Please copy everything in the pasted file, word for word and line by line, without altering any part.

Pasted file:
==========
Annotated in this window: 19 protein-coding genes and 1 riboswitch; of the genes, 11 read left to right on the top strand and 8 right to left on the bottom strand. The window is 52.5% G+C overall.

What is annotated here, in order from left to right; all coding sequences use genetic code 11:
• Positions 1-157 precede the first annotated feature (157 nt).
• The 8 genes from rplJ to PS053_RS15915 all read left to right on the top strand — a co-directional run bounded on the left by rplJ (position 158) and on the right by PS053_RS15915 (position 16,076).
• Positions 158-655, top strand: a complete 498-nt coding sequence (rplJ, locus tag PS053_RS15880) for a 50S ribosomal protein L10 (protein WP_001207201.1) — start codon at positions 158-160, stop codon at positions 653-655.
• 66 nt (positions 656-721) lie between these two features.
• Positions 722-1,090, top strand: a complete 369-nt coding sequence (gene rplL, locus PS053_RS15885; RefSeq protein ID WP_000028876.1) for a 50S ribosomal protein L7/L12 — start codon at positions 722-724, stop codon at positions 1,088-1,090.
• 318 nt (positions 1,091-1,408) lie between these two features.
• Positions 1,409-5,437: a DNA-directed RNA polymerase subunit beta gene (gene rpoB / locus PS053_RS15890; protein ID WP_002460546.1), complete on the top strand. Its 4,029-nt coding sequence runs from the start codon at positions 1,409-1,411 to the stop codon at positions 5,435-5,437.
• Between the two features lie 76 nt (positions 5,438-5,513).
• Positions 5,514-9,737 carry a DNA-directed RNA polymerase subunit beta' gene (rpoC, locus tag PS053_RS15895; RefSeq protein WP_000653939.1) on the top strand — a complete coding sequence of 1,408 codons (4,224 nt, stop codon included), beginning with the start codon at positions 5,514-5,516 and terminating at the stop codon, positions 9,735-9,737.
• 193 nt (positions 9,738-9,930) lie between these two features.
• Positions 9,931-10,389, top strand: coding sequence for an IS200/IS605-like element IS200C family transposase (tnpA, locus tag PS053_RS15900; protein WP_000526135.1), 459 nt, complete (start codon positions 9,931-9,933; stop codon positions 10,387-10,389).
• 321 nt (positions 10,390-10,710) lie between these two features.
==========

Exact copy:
Annotated in this window: 19 protein-coding genes and 1 riboswitch; of the genes, 11 read left to right on the top strand and 8 right to left on the bottom strand. The window is 52.5% G+C overall.

What is annotated here, in order from left to right; all coding sequences use genetic code 11:
• Positions 1-157 precede the first annotated feature (157 nt).
• The 8 genes from rplJ to PS053_RS15915 all read left to right on the top strand — a co-directional run bounded on the left by rplJ (position 158) and on the right by PS053_RS15915 (position 16,076).
• Positions 158-655, top strand: a complete 498-nt coding sequence (rplJ, locus tag PS053_RS15880) for a 50S ribosomal protein L10 (protein WP_001207201.1) — start codon at positions 158-160, stop codon at positions 653-655.
• 66 nt (positions 656-721) lie between these two features.
• Positions 722-1,090, top strand: a complete 369-nt coding sequence (gene rplL, locus PS053_RS15885; RefSeq protein ID WP_000028876.1) for a 50S ribosomal protein L7/L12 — start codon at positions 722-724, stop codon at positions 1,088-1,090.
• 318 nt (positions 1,091-1,408) lie between these two features.
• Positions 1,409-5,437: a DNA-directed RNA polymerase subunit beta gene (gene rpoB / locus PS053_RS15890; protein ID WP_002460546.1), complete on the top strand. Its 4,029-nt coding sequence runs from the start codon at positions 1,409-1,411 to the stop codon at positions 5,435-5,437.
• Between the two features lie 76 nt (positions 5,438-5,513).
• Positions 5,514-9,737 carry a DNA-directed RNA polymerase subunit beta' gene (rpoC, locus tag PS053_RS15895; RefSeq protein WP_000653939.1) on the top strand — a complete coding sequence of 1,408 codons (4,224 nt, stop codon included), beginning with the start codon at positions 5,514-5,516 and terminating at the stop codon, positions 9,735-9,737.
• 193 nt (positions 9,738-9,930) lie between these two features.
• Positions 9,931-10,389, top strand: coding sequence for an IS200/IS605-like element IS200C family transposase (tnpA, locus tag PS053_RS15900; protein WP_000526135.1), 459 nt, complete (start codon positions 9,931-9,933; stop codon positions 10,387-10,389).
• 321 nt (positions 10,390-10,710) lie between these two features.